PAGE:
In 1956, the Suez Crisis caused the folks at Austin to invite Alec Issigonis (later Sir Alec) to design a new car to combat what they saw as looming fuel rationing. When he had finished, the engine was the only part of the car that was not completely new. The compact four-seater famously mounted the enlarged A30 engine transversely, driving the front wheels through a four-speed box located in the sump. Independent all-round hydrolastic suspension used ingenious rubber blocks in compression.
The first prototypes ran in October 1957 and the car was launched in August 1959 with several thousand being pre-built for dealer stock. While the Morris version was called the Mini Minor, the Austin was known as the Se7en, but the name never caught on and soon they were all known as Minis.
The top speed of the first 33-hp models was 70 mph, and the Mini’s excellent handling soon attracted tuning specialists. With BMC’s agreement, race builder John Cooper produced the first Mini Cooper in 1961. The engine was 997 cc tuned to produce 65 hp, and with twin SU carbs, top speed rose to 85 mph. The Mini began its rally career in 1962. In 1963 the Cooper S with 1,071 cc was quickly followed by the 1,275 cc, which delivered 75 hp and 100 mph. From 1964 to 1967, the Mini was almost unbeatable and would have won the Monte Carlo Rally three times in a row, save for a last-minute rules change. Production of the Mini Cooper continued to 1967 and 44,859 were made. BMC built the Mini Cooper S until 1971, by which time 191,242 had been made.
Although re-badged as a Morris early in its life, this 1964 Mini Cooper 1275S Works Rally was originally an Austin Mini Cooper 1275S. Chassis number CA2S7662044 was built at Longbridge, November 26, 1964, and sent to the MG Car Company at Abingdon for rally prep.
DJB 93B took part in the 1965 Swedish and Acropolis Rallies, retiring with mechanical trouble each time, and then finished 13th in class on the 1965 Alpine. With Rauno Aaltonen at the wheel, DJB 93B won the 1965 RAC Rally in the U.K., then Tony Fall won the Scottish Rally in 1966. DJB 93B was retired after an accident in the 1966 Gulf London Rally and not rediscovered until 1986. Since then, it has been successful in hill climbs and it won the 2001 Midland Speed Classic Championship.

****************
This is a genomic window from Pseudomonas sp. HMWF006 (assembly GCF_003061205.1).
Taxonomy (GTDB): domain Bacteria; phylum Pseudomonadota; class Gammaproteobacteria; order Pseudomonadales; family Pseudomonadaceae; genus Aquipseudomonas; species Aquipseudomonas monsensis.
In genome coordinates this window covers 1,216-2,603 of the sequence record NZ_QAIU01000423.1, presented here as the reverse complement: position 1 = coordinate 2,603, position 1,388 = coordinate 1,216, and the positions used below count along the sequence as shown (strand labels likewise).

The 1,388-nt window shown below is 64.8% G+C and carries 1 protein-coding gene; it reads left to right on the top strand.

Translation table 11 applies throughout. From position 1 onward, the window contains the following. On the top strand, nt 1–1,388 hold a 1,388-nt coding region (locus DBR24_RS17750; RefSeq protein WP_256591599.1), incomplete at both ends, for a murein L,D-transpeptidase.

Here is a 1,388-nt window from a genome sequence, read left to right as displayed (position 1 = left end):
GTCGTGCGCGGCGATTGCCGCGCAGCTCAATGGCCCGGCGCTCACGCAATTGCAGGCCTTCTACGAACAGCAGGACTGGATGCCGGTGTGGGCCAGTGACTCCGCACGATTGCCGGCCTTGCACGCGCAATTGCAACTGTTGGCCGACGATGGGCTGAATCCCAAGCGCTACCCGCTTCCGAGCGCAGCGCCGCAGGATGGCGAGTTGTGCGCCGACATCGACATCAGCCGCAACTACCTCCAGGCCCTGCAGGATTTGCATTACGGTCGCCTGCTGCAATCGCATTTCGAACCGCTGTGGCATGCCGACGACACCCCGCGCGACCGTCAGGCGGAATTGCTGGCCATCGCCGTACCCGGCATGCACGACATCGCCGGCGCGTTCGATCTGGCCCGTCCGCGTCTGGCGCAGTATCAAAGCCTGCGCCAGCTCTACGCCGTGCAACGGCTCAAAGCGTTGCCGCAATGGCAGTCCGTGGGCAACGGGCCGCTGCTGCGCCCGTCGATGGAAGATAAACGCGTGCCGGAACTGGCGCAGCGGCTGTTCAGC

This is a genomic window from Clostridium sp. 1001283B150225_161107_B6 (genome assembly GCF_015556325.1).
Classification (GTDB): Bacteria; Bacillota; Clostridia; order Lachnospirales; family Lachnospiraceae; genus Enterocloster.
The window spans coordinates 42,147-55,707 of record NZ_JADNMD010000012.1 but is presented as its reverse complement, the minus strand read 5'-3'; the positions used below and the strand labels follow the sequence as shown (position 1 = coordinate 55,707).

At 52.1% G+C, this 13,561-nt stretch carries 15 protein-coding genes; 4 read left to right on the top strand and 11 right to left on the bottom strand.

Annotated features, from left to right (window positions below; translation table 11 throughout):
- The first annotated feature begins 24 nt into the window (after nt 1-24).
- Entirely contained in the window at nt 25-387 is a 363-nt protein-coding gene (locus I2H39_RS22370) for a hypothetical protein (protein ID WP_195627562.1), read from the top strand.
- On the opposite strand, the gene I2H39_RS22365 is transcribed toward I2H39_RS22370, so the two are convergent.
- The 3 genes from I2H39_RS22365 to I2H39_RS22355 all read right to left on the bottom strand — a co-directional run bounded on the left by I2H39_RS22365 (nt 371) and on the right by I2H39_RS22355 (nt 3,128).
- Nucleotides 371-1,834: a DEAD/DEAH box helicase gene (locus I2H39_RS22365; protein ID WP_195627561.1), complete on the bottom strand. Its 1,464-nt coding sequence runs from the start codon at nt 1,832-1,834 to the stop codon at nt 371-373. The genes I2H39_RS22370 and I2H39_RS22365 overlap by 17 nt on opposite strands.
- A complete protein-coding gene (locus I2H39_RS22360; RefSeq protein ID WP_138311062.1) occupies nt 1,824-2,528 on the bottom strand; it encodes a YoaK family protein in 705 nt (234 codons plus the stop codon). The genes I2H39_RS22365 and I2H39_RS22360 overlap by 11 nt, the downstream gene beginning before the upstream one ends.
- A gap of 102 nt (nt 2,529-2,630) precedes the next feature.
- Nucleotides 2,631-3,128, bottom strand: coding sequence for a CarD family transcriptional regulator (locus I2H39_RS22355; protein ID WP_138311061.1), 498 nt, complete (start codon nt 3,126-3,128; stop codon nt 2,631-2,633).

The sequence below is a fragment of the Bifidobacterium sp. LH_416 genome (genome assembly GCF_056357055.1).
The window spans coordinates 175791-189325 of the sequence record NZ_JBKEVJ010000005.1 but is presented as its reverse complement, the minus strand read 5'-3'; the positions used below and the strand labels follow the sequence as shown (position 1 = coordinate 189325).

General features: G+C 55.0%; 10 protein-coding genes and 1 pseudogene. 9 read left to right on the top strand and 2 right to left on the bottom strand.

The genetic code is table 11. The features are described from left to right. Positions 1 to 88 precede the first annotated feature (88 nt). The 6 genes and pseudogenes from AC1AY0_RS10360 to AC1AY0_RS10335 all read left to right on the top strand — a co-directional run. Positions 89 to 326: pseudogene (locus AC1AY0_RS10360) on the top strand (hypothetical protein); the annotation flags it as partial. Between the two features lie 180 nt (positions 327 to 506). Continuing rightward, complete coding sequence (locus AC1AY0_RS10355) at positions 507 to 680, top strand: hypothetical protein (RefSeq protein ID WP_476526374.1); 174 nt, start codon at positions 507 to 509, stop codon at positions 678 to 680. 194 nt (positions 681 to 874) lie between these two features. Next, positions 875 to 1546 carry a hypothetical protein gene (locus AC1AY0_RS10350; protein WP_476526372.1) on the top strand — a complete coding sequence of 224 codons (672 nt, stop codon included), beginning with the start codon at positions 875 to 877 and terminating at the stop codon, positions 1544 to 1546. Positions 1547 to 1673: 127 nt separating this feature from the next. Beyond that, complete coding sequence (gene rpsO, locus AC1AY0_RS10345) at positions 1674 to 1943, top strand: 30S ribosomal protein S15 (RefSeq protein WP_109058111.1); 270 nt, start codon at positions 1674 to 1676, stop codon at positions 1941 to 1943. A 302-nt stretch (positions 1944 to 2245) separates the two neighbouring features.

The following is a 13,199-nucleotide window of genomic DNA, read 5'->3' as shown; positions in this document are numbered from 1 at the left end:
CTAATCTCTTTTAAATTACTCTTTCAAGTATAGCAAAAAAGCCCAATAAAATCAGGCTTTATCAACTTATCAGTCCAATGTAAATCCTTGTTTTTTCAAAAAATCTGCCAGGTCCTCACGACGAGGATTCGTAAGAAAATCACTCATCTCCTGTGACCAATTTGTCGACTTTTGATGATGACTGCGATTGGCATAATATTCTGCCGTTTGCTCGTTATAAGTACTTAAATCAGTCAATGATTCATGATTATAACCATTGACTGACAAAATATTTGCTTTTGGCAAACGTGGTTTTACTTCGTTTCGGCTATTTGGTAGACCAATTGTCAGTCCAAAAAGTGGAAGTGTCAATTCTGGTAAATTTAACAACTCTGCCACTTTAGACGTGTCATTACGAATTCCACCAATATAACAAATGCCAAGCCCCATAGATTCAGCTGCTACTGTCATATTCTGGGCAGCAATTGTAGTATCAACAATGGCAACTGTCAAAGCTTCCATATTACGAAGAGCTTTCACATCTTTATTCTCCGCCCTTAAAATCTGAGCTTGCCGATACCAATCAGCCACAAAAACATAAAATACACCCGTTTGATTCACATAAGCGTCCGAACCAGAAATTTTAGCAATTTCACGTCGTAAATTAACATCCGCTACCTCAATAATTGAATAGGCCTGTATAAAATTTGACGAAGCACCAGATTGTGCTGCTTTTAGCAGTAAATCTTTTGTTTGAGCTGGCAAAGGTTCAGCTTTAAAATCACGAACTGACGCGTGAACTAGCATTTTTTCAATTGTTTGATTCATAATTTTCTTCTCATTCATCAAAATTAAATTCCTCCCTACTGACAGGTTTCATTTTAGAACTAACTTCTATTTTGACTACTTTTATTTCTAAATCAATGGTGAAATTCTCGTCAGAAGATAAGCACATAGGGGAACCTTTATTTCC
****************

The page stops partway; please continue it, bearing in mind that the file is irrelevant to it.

The vendor tells us that as far as is practical, the 1275S Works Rally has been rebuilt to the original Abingdon Competition specification. It has a restored Mk I body shell, uprated with a double-skinned exhaust tunnel, floor under driver’s feet, and cross-member, along with a strengthened bulkhead steady-bar bracket, steering rack mounts, and rear shock mounts, all to Abingdon spec. The restoration remains dry suspension, which replaced the hydrolastic form in period.
The engine produces 117 hp at 7,000 rpm and 107 ft-lbs torque at 5,000 rpm. It incorporates a 1275S thick-flange block bored .020 over to 1,293 cc, Omega dished pistons, Farndon cross-drilled crank, fully machined conrods, a Downton No. 2 cam, and a 12G940 head fed by twin SU H4s. The transmission uses a 22G333 gearbox casing, straight-cut close-ratios, straight-cut drop gears, 4.3:1 final drive and Quaife Torsen-type limited slip.
A list of the equipment includes 1964 glass windows, heated screen and trims as used on the 1965 RAC, a driver’s bucket seat with tubular frame and a co-driver’s reclining seat that are exact replicas of the originals, current Willans harnesses, a Works dash and navigator’s department that are Abingdon-correct, five extra Lucas lamps with quick-release brackets, a swivelling roof light with Aaltonen anti-glare scoop, and six genuine magnesium Minilites wheels with Yokohama A008s. The roof, body, engine, and transmission paint colors are authentic.
The file accompanying the 1275S Works Rally includes a registration document acknowledging “historic vehicle” status, signed and dated Heritage Certificates that are pre- and post-rebuild, which confirm manufacturing, registration, and competition history, Abingdon build sheets, and much more. The vendor provided a collection of magazines that featured DJB 93B.